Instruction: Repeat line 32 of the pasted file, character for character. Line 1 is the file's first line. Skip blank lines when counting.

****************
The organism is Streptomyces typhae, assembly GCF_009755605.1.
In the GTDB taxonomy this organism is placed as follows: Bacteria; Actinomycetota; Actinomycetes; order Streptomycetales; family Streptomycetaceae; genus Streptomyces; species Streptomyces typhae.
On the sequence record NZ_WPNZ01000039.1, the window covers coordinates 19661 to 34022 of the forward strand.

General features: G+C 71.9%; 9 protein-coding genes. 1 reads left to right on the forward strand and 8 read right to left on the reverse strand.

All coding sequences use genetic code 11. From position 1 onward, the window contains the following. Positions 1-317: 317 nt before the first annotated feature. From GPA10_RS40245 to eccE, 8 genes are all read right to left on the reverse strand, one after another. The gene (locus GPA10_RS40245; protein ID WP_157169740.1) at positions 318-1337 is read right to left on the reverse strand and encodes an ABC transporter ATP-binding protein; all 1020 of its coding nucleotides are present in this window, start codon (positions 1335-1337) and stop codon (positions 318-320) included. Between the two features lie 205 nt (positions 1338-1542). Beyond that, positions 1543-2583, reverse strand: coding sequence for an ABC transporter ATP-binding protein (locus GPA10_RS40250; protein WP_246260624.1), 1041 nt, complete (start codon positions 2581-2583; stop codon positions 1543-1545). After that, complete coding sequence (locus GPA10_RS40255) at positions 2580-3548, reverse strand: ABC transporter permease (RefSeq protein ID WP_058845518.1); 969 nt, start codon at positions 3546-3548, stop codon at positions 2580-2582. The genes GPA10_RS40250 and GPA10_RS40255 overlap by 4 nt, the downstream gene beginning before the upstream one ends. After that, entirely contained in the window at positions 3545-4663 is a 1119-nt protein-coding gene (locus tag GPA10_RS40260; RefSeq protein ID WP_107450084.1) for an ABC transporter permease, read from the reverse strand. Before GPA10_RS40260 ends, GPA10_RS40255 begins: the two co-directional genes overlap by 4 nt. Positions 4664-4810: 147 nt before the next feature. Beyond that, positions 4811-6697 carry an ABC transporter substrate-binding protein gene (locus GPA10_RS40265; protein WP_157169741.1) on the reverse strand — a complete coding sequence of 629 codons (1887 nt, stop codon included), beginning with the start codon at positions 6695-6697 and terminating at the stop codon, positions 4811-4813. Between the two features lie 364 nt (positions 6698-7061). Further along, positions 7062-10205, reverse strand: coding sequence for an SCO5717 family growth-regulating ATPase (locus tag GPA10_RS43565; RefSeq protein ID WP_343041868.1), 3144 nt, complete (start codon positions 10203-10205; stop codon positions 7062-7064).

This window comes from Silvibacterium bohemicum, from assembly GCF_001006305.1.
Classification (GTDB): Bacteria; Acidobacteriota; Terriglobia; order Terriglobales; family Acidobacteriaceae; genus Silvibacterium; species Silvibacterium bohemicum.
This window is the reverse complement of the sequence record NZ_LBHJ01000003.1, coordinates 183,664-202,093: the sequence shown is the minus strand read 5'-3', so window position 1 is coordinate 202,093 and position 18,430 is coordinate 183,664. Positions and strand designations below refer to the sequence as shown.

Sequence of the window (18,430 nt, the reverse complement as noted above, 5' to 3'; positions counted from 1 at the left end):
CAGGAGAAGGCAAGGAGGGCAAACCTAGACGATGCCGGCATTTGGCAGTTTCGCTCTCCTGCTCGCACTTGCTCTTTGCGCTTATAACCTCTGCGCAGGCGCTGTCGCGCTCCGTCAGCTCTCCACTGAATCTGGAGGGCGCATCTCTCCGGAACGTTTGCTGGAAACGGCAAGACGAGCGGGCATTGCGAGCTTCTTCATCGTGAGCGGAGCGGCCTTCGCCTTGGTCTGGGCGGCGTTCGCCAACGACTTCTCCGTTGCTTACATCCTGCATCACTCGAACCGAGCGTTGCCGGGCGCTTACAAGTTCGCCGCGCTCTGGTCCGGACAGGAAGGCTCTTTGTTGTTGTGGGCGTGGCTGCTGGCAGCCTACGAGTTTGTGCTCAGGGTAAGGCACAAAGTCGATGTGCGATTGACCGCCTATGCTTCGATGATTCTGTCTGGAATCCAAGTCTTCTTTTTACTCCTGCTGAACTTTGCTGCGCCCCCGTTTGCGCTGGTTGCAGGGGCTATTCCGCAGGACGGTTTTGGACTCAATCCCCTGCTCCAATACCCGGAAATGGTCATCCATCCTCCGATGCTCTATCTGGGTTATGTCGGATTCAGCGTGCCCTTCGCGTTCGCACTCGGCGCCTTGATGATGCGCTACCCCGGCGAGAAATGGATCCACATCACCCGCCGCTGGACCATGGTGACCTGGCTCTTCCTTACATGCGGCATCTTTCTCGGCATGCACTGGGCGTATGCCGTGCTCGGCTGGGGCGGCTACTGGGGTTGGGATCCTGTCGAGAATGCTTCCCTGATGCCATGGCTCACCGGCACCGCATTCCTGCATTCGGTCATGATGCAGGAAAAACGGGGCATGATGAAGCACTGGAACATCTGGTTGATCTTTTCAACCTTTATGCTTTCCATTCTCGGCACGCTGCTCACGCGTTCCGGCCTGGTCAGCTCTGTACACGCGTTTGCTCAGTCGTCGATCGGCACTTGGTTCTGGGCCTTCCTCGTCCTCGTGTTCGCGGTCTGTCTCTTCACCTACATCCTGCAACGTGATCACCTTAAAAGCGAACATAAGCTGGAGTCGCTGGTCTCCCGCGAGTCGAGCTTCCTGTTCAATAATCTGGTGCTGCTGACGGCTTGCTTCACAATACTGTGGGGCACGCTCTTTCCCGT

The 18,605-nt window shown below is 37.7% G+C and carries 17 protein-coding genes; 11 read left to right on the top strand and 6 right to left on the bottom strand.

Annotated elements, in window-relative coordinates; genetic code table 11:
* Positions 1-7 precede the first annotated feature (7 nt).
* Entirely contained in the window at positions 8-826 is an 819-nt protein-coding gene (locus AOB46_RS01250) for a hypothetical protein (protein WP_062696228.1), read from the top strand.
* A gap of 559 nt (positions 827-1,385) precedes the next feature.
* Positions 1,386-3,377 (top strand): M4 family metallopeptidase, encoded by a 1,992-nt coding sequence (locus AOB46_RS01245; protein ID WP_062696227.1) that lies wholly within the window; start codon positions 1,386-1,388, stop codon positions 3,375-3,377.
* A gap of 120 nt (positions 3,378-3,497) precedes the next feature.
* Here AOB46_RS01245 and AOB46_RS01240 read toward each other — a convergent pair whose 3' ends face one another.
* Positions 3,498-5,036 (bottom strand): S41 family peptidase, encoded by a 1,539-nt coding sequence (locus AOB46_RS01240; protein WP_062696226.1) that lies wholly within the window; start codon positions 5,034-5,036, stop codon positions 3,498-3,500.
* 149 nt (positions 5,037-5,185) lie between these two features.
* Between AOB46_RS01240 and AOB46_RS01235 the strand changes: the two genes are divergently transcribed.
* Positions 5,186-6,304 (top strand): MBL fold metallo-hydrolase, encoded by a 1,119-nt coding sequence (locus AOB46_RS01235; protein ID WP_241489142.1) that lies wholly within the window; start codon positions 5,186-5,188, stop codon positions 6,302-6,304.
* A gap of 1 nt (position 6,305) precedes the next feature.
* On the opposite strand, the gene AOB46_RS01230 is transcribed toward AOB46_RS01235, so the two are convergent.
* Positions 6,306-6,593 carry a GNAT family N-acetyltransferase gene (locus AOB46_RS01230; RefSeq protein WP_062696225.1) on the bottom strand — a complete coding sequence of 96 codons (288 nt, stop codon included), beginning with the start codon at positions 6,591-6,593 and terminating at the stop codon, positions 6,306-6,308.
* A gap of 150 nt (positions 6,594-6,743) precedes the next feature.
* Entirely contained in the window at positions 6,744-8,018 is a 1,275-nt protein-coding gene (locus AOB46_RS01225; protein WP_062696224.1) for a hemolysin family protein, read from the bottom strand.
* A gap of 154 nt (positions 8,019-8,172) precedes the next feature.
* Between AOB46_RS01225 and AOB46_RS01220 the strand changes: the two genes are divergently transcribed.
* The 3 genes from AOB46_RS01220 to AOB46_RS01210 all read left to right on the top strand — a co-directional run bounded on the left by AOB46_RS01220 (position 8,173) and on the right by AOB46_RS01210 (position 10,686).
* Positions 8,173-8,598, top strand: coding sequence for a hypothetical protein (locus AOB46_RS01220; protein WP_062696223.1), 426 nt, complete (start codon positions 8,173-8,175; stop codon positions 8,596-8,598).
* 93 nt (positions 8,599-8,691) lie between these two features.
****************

* 93 nt (positions 8,599-8,691) lie between these two features.